Granted when we create new products that people aren't familiar with, it's probably a good thing to be more obvious. In that respect, I wouldn't design things the way Apple does, simply because they are taking advantage of people's understanding of the OS.

      0 points
      • , over 6 years ago

        I don't find the usability to be difficult at all, despite the lack of visual feedback or whatever, but it's probably because people are pretty good at using these things now.

        I would certainly argue that in some places OS X's/macOS's UI has grown distinctly difficult to use (especially in such examples as the loading indicator), but my point is not ultimately that OS X's interface has become of the utmost possible difficulty to use; my point is that Apple once designed a thoughtful and very easy-to-use interface for OS X and has let it fall into comparatively shabby mediocrity.

        Granted when we create new products that people aren't familiar with, it's probably a good thing to be more obvious.

        It would never hurt anyone to design in an "obvious" way throughout a product's life. Why must we strip away clarity?

        0 points
    • , over 6 years ago

      Hi, Dan. I appreciate your insights.

      These are definitely good criticisms, though funnily enough not things that frustrate me day-to-day.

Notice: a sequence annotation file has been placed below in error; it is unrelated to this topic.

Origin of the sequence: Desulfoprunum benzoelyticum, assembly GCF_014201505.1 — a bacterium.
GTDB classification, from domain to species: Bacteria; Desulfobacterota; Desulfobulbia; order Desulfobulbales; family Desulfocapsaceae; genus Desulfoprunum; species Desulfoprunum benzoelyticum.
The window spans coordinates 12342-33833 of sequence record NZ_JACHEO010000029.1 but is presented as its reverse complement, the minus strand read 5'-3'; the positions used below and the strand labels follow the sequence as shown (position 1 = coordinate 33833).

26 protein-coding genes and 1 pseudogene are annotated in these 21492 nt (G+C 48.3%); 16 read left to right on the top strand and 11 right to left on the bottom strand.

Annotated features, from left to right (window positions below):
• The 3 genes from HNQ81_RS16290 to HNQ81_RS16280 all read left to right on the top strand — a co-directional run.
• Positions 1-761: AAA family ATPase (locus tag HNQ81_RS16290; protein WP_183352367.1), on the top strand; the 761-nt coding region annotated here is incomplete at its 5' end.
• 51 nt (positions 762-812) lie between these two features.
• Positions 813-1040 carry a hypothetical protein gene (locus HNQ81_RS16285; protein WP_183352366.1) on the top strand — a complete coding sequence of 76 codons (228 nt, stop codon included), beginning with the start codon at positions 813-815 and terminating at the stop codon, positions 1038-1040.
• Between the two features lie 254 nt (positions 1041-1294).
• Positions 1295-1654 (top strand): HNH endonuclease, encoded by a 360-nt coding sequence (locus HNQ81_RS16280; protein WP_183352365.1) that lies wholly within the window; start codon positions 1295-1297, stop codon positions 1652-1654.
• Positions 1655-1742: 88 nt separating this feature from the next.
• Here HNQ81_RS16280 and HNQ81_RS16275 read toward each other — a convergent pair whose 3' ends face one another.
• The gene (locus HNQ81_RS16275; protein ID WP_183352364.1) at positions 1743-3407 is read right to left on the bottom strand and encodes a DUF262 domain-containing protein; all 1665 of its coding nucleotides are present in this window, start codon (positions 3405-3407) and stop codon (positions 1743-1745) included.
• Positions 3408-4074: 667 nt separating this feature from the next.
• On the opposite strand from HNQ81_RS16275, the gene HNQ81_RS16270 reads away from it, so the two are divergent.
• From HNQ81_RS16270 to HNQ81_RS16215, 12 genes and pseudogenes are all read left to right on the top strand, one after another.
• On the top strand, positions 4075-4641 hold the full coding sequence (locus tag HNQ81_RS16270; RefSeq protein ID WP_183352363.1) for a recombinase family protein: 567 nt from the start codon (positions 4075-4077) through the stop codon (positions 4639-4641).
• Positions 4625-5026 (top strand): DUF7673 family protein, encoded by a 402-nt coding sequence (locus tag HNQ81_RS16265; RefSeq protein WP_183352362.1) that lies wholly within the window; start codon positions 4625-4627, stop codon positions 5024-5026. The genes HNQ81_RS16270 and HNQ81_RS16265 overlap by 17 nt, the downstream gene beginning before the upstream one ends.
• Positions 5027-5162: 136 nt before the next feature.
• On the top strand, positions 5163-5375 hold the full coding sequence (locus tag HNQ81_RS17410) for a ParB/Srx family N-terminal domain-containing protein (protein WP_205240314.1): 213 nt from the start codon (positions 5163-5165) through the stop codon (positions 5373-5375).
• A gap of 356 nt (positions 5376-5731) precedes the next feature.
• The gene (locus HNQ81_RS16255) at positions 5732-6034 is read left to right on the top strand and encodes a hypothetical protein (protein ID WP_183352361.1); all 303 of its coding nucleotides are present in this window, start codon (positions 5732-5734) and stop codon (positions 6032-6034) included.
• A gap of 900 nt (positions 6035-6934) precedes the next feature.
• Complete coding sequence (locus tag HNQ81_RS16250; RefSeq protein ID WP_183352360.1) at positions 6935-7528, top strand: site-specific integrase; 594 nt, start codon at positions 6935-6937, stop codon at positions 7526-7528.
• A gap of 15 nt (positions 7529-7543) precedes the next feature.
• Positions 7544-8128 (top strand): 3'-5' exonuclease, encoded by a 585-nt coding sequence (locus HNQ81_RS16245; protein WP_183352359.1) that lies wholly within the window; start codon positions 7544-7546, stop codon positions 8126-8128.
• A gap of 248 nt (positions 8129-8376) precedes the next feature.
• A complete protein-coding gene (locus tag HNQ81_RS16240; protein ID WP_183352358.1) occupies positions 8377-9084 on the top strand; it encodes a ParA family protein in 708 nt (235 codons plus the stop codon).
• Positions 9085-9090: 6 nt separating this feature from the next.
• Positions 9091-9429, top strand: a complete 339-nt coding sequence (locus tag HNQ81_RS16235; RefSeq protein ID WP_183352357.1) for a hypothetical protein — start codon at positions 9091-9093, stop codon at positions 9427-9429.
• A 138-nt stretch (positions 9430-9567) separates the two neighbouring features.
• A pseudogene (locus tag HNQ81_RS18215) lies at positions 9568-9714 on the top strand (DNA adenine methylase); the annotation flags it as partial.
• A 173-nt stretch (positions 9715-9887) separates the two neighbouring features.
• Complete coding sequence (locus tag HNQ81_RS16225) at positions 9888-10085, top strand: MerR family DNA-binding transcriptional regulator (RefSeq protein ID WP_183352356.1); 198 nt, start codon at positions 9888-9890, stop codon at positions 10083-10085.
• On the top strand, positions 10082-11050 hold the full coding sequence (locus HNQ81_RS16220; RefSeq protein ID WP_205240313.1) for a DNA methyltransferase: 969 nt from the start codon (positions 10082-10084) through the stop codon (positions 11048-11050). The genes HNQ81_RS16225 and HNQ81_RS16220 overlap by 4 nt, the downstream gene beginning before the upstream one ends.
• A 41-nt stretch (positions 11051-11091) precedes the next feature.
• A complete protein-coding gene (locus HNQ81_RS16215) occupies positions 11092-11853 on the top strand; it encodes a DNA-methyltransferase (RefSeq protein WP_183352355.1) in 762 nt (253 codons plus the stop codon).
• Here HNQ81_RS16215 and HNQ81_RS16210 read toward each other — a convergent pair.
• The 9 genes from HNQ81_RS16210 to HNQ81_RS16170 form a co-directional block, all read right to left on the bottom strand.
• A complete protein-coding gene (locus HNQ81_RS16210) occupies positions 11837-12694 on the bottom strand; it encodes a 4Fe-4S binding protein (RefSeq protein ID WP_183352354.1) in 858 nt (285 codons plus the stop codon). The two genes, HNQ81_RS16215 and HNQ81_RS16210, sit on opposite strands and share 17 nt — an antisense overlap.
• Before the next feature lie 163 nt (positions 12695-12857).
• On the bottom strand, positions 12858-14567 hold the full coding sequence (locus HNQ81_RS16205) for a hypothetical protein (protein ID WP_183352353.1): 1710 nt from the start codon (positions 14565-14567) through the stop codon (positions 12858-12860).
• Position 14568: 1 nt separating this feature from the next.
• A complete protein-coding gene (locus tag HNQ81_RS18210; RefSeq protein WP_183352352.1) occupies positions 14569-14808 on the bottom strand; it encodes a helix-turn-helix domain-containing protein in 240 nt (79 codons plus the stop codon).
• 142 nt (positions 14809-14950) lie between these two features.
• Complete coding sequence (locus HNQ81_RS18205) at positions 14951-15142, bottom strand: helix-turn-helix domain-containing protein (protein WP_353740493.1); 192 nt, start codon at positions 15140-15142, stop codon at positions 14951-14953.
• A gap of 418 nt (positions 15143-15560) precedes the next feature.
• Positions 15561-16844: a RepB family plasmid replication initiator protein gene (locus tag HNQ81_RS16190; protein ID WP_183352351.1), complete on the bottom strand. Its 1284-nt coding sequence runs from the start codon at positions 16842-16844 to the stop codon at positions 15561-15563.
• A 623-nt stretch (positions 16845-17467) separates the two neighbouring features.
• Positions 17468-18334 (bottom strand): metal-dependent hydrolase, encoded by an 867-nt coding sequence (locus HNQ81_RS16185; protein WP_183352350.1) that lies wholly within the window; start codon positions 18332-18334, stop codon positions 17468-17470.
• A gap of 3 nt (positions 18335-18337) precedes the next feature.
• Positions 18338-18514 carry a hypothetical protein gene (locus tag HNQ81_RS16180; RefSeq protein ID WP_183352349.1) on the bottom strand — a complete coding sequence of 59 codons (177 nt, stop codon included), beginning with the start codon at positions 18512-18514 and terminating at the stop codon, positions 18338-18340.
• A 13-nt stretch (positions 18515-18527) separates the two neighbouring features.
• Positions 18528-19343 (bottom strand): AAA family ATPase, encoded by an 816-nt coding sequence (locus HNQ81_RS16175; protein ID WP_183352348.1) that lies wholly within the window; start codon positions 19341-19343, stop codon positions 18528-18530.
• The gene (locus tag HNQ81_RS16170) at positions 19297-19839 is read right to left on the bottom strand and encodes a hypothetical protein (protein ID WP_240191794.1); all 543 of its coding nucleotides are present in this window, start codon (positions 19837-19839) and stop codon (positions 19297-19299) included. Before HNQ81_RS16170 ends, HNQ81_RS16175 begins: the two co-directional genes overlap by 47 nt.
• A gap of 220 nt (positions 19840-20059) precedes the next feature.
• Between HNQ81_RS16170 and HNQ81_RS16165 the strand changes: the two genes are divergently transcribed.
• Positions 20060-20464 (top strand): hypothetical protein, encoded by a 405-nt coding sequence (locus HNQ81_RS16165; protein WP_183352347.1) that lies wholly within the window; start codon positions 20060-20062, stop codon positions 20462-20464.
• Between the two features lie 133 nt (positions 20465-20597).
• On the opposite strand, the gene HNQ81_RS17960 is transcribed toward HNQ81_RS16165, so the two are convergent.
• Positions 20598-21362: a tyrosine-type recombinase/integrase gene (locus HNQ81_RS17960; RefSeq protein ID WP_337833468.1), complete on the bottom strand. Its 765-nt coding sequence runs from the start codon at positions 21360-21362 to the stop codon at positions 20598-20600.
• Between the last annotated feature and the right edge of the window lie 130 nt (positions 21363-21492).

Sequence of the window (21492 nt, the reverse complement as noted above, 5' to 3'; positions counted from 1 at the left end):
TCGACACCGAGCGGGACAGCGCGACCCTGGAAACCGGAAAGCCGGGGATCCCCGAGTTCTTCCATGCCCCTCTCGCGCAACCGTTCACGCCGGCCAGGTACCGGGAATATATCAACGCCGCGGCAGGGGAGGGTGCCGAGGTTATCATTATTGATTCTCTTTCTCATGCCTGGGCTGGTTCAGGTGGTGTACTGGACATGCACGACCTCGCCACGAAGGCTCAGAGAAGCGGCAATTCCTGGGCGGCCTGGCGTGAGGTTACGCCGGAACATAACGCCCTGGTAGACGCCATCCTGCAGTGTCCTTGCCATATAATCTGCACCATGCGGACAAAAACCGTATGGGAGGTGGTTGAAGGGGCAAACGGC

They frustrate me mainly in aggregate... (See below.)

      I think perhaps because I've been able to transfer learned behaviours from using early OSX versions that did have a more intuitive and usable interface. I imagine these issues would have more of an effect on new users.

      ... Precisely because early OS X versions had a more intuitive and usable interface. I am disheartened to see it all fall so far from its well-considered origins.

      Thank you very much for your kind words about my website: I designed it 16 months ago after a long-held certainty that if I ever were to have a personal website, it would be a custom creation. I believe every design deserves such care and reject the "choose a template" solution that has ballooned in popularity. I particularly liked your turn of phrase, "... cultivating your little corner of the internet."

      Also nice to see a links page, not enough websites have those these days.

      Why do you think links pages have ebbed in popularity?

      0 points
  • Jackson AlsopJackson Alsop, over 6 years ago

    Wow. I didn't realise how often interface elements were hidden behind the option key.

    That's inexcusably bad design.

    Great article, Nicholas. Some very well thought out criticism.

    1 point
  • Ian GoodeIan Goode, over 6 years ago

    Agree with most of this article. There's removing visual affordance and then there's deliberate obfuscation. Many of OSX's recent changes fall into the latter camp, unfortunately.

    0 points
    • , over 6 years ago

      There's removing visual affordance and then there's deliberate obfuscation. Many of OSX's recent changes fall into the latter camp, unfortunately.

      Is it not unfortunate when OS X's changes fall into either of these camps? Why should we remove visual clues?

      0 points
      • Ian GoodeIan Goode, over 6 years ago

        I meant that it's a different level of bad. It's possible to remove visual affordance but maintain a level of affordance through hierarchy or context, but no we shouldn't be removing visual clues :)

        0 points